Skip to main content
Two men looking at a tree.
In honor of Arbor Week in Oklahoma, Steve Dobbs (right), horticulture consultant with Facilities Management Landscape Services at Oklahoma State University, and Mark Bays (left), urban and community forestry coordinator with the Oklahoma Department of Agriculture, Food and Forestry, check back on a tree project they were involved in at the Stillwater Public Library 28 years ago. (Photo by Todd Johnson, OSU Agricultural Communications Services)

Celebrate Arbor Week in Oklahoma on March 20-26

Friday, March 18, 2022

Media Contact: Trisha Gedon | Communications Specialist | 405-744-3625 |

It was a walk down memory lane for Steve Dobbs and Mark Bays as the pair recently met at the Stillwater Public Library to check up on a tree project both were involved in 28 years ago.

The timing of the reunion was perfect as Oklahoma gears up to celebrate Arbor Week on March 20-26. While the rest of the country celebrates National Arbor Day in late April, Oklahoma pays homage to trees the last full week of March because it is the perfect time to get new trees in the ground.

Dobbs is currently a horticulture consultant with Facilities Management Landscape Services at Oklahoma State University, but 28 years ago he was host of OSU Agriculture’s television show, Oklahoma Gardening. Bays is the urban and community forestry coordinator with the Oklahoma Department of Agriculture, Food and Forestry.

“It was great coming back to Stillwater Public Library to see how the trees are doing that were purchased through a grant to the City of Stillwater from Oklahoma Forestry Services when the library was established,” Dobbs said. “The success of these trees is a good example of what proper planning, planting and care will do. It’s important to keep in mind the right tree in the right location.”

Bays said the landscape design at the Stillwater Public Library is successful due to the planning that took place nearly three decades ago.

“It’s great to come back and see the forethought they put into this design at the library has really paid off,” Bays said. “The trees have grown really well and certainly enhance the landscape. This is a good example of planting trees for the future.”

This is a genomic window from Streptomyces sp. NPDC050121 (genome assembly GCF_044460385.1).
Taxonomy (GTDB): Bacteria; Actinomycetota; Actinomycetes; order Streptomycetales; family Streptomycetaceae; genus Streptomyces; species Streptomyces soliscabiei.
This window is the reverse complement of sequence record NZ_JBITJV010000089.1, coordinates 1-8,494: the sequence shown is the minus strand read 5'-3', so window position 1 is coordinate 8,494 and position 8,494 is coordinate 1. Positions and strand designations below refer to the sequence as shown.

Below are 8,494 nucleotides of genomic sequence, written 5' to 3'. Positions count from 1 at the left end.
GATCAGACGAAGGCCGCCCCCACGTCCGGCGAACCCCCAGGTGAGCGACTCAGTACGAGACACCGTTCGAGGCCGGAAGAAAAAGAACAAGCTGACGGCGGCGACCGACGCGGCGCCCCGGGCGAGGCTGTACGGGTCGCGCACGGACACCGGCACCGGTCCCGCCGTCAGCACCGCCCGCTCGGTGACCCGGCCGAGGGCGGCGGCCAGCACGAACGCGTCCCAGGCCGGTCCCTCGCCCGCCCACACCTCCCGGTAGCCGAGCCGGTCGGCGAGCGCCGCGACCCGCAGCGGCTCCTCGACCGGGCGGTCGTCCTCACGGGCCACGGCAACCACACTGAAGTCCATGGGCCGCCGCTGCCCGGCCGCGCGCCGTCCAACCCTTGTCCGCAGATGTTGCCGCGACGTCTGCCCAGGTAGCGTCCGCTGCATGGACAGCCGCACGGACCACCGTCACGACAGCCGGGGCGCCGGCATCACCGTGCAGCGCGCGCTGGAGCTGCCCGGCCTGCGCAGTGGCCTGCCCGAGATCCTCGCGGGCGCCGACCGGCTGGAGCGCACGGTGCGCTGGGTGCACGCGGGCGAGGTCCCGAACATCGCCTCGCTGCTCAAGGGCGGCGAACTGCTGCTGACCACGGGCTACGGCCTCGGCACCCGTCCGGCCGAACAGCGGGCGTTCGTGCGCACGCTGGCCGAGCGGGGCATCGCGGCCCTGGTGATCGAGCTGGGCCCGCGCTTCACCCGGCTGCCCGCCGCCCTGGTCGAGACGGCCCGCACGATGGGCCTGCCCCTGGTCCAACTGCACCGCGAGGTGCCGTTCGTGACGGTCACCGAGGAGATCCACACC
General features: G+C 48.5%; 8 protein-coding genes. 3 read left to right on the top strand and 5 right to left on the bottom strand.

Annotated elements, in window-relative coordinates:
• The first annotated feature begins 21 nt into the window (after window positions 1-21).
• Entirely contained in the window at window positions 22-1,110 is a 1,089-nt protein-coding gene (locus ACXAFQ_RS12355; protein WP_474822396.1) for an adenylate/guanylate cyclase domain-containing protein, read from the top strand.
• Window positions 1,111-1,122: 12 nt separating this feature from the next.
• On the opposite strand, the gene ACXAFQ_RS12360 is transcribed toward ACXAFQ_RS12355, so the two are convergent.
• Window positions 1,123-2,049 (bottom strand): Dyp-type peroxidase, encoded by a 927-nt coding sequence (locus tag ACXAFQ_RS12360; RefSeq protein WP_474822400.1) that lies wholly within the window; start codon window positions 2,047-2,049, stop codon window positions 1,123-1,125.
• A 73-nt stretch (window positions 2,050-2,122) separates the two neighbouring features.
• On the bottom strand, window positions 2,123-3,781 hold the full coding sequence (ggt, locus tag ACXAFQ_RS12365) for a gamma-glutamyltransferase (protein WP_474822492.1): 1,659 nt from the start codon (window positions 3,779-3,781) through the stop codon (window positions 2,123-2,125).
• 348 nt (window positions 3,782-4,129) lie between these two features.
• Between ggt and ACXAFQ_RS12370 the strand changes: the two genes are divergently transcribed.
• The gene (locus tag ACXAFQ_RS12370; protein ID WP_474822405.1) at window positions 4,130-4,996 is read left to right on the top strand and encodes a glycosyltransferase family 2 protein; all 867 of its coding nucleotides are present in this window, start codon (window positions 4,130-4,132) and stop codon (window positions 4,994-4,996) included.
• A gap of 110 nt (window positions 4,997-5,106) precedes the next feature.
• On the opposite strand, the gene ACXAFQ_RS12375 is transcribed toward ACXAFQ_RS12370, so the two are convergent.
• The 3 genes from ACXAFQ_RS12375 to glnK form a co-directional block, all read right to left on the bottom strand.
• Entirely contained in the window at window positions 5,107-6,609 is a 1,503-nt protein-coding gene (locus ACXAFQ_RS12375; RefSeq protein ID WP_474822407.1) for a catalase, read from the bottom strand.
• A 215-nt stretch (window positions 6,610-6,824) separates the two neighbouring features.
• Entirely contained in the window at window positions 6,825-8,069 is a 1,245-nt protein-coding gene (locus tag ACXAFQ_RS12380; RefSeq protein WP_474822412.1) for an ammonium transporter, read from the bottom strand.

Dobbs also pointed out that the planning of the library landscape all those years ago played a role in the trees surviving several ice storms and the heat of summer.

“That’s what happens when you focus on proper planting,” Dobbs said. “The same factors that went into this project should be followed by homeowners when planning their own landscape.”

Some of the biggest mistakes homeowners make when planting trees are placing them too close to the house and other structures, planting near powerlines and improper planting.

Bays said a tree’s future success depends not only on choosing the right tree for the right location, but also on mulching, watering and the care required to become fully established.

“Oftentimes homeowners think all they need to do is dig a hole and put the tree in it, but it’s more than that,” Bays said. “Proper long-term maintenance will help ensure the tree is able to withstand everything that Oklahoma’s weather has to offer.”

Why are trees important to the landscape? Trees can improve the environment in urban and rural communities of all sizes.

“Trees are more than something for kids to climb. They also have great health benefits because they remove carbon dioxide from the atmosphere and reduce air pollution,” Bays said. “They filter ozone, nitrogen dioxide and sulfur dioxide from the air we breathe, and established trees can also add to the value of a person’s property.”

In addition to health benefits, tree roots hold soil in place, which reduces erosion, said Casey Hentges, host of Oklahoma Gardening and assistant specialist with OSU Extension.

“Erosion can cause a lot of problems in both home and commercial landscapes. Trees also intercept rainfall and lessen the amount of runoff into sewers, streams and rivers, which helps improve water quality,” Hentges said. “Trees can have an impact on your wallet because they provide protection to your home in the form of shade and wind blocks. This helps homeowners reduce heating and cooling costs.”

Trees also have a positive impact on human health. Research shows spending time around trees can reduce stress, lower blood pressure and improve mood, Bays said.

“There’s so much information online to learn about the health benefits of trees. Green spaces and tree-lined streets encourage walking and outdoor activities,” he said. “Kids who play outdoors are more relaxed and attentive, which helps with school performance. Trees really are so much more than an element in the landscape.”

Check out the Healthy Trees, Healthy Lives website for more information about the impact trees have on human health.

OSU Extension’s fact sheet HLA-6414 Planting Trees and Shrubs offers more information about planting trees and shrubs. Additional landscaping information is also available online.

Back To Top